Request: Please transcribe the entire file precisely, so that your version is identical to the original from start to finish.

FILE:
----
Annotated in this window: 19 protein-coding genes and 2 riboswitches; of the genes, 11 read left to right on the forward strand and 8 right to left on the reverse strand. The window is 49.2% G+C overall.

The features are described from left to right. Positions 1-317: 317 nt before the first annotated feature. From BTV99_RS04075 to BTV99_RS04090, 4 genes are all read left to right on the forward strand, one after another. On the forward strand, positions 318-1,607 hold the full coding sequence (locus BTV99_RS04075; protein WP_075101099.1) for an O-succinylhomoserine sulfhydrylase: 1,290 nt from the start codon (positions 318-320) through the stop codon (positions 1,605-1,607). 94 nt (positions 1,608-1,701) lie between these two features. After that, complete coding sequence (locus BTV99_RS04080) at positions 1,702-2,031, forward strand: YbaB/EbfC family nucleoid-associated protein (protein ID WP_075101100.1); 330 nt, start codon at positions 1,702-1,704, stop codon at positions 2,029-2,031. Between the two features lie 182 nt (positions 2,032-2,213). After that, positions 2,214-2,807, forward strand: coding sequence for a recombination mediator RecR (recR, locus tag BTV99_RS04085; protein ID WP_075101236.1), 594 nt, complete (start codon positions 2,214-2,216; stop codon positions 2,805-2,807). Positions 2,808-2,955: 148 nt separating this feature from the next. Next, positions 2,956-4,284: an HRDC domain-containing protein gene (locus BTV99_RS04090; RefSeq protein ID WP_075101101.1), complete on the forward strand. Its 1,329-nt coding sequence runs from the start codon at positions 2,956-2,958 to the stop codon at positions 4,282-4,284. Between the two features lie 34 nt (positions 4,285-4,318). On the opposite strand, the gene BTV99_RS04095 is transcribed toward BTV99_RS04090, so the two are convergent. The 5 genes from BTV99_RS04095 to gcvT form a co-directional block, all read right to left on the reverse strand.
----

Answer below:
Annotated in this window: 19 protein-coding genes and 2 riboswitches; of the genes, 11 read left to right on the forward strand and 8 right to left on the reverse strand. The window is 49.2% G+C overall.

The features are described from left to right. Positions 1-317: 317 nt before the first annotated feature. From BTV99_RS04075 to BTV99_RS04090, 4 genes are all read left to right on the forward strand, one after another. On the forward strand, positions 318-1,607 hold the full coding sequence (locus BTV99_RS04075; protein WP_075101099.1) for an O-succinylhomoserine sulfhydrylase: 1,290 nt from the start codon (positions 318-320) through the stop codon (positions 1,605-1,607). 94 nt (positions 1,608-1,701) lie between these two features. After that, complete coding sequence (locus BTV99_RS04080) at positions 1,702-2,031, forward strand: YbaB/EbfC family nucleoid-associated protein (protein ID WP_075101100.1); 330 nt, start codon at positions 1,702-1,704, stop codon at positions 2,029-2,031. Between the two features lie 182 nt (positions 2,032-2,213). After that, positions 2,214-2,807, forward strand: coding sequence for a recombination mediator RecR (recR, locus tag BTV99_RS04085; protein ID WP_075101236.1), 594 nt, complete (start codon positions 2,214-2,216; stop codon positions 2,805-2,807). Positions 2,808-2,955: 148 nt separating this feature from the next. Next, positions 2,956-4,284: an HRDC domain-containing protein gene (locus BTV99_RS04090; RefSeq protein ID WP_075101101.1), complete on the forward strand. Its 1,329-nt coding sequence runs from the start codon at positions 2,956-2,958 to the stop codon at positions 4,282-4,284. Between the two features lie 34 nt (positions 4,285-4,318). On the opposite strand, the gene BTV99_RS04095 is transcribed toward BTV99_RS04090, so the two are convergent. The 5 genes from BTV99_RS04095 to gcvT form a co-directional block, all read right to left on the reverse strand.